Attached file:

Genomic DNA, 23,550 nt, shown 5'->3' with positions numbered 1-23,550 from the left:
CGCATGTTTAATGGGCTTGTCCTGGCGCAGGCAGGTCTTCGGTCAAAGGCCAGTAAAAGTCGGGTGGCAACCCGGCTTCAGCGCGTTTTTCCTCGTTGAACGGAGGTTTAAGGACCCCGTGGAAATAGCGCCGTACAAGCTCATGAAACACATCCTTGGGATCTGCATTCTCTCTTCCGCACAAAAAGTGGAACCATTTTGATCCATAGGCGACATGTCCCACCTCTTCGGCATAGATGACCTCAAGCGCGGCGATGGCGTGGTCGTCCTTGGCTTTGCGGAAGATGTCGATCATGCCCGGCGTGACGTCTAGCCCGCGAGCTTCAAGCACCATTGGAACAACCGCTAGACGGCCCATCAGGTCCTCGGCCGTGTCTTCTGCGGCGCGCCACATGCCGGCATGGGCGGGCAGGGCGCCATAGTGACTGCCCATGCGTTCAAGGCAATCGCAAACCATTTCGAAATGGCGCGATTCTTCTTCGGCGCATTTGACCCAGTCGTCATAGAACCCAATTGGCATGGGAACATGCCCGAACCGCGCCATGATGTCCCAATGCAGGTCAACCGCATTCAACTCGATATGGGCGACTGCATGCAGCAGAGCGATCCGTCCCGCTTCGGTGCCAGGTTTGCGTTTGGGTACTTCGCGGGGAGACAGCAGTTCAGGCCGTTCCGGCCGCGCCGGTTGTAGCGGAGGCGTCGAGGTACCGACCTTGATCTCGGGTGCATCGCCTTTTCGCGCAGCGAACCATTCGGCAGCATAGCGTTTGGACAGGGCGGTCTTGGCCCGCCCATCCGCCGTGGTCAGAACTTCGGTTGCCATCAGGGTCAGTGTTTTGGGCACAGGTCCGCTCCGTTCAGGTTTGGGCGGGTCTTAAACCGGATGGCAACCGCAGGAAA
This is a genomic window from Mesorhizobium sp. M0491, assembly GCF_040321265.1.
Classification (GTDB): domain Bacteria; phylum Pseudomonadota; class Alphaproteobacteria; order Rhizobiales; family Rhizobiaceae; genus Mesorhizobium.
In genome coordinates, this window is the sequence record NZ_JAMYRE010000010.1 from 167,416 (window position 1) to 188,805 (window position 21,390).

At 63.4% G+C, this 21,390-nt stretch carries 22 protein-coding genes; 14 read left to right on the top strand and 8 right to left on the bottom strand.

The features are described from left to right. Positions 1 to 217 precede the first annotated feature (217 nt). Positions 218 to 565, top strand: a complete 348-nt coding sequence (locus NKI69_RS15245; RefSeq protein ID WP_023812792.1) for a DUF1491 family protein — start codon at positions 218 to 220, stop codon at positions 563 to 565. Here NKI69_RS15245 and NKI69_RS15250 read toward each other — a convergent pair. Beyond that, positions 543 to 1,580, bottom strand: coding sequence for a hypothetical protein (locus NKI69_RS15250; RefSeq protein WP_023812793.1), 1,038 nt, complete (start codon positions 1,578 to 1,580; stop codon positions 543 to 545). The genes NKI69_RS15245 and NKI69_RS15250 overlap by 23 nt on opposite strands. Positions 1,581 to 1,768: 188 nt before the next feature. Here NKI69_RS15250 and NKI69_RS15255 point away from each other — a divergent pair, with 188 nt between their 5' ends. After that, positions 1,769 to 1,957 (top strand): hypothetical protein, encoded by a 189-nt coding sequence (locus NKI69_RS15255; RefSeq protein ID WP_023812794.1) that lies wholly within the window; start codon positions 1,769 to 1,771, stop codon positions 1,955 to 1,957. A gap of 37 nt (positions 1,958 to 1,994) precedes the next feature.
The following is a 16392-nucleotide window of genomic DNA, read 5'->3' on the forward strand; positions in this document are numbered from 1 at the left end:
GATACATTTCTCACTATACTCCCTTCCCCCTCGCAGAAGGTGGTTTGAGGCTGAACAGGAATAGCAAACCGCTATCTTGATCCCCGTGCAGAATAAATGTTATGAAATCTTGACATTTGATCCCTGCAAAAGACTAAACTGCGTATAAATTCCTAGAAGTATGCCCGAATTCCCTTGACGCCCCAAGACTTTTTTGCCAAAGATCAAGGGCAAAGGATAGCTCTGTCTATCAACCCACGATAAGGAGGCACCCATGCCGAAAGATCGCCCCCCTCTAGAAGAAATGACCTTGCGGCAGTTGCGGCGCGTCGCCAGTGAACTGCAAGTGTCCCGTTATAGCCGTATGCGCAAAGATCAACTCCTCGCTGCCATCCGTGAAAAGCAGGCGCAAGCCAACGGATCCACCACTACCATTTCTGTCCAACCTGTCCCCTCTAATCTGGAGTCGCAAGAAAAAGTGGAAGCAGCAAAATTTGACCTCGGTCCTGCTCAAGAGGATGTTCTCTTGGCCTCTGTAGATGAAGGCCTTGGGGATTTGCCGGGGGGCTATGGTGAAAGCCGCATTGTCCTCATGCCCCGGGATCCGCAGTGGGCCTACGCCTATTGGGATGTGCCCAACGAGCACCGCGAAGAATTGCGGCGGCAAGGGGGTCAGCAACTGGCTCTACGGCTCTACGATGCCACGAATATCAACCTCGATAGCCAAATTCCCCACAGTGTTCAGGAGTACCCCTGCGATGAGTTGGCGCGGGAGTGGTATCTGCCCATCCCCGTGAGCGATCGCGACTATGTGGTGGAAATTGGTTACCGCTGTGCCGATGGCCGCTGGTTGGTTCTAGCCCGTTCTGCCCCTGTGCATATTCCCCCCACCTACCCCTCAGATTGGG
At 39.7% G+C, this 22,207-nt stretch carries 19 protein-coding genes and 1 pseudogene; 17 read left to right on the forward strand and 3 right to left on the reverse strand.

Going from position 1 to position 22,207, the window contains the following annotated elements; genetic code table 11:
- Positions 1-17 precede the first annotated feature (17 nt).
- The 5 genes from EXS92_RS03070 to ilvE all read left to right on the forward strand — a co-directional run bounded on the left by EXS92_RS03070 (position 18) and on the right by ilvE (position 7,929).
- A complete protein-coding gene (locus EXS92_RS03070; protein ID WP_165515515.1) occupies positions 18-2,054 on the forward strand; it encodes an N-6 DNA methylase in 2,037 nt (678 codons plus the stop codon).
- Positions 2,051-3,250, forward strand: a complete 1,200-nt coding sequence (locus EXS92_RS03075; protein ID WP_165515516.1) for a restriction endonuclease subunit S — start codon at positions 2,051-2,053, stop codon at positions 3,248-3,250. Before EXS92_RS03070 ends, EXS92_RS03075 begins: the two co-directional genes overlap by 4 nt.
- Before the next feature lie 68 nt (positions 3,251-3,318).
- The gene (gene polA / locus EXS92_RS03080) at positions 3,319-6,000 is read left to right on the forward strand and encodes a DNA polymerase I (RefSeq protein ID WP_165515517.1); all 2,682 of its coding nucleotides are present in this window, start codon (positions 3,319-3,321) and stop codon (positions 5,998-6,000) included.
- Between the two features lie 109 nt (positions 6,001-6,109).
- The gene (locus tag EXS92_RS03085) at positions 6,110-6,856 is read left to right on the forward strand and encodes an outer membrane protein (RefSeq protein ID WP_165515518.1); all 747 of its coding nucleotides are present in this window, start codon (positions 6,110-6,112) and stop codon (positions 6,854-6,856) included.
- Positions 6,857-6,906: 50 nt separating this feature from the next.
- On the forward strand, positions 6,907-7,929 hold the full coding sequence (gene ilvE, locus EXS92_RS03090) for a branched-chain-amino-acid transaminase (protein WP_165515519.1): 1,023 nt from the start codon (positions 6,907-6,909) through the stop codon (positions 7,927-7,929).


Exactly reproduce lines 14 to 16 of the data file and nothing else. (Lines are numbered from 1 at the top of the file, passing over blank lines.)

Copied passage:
- A complete protein-coding gene (locus EXS92_RS03070; protein ID WP_165515515.1) occupies positions 18-2,054 on the forward strand; it encodes an N-6 DNA methylase in 2,037 nt (678 codons plus the stop codon).
- Positions 2,051-3,250, forward strand: a complete 1,200-nt coding sequence (locus EXS92_RS03075; protein ID WP_165515516.1) for a restriction endonuclease subunit S — start codon at positions 2,051-2,053, stop codon at positions 3,248-3,250. Before EXS92_RS03070 ends, EXS92_RS03075 begins: the two co-directional genes overlap by 4 nt.
- Before the next feature lie 68 nt (positions 3,251-3,318).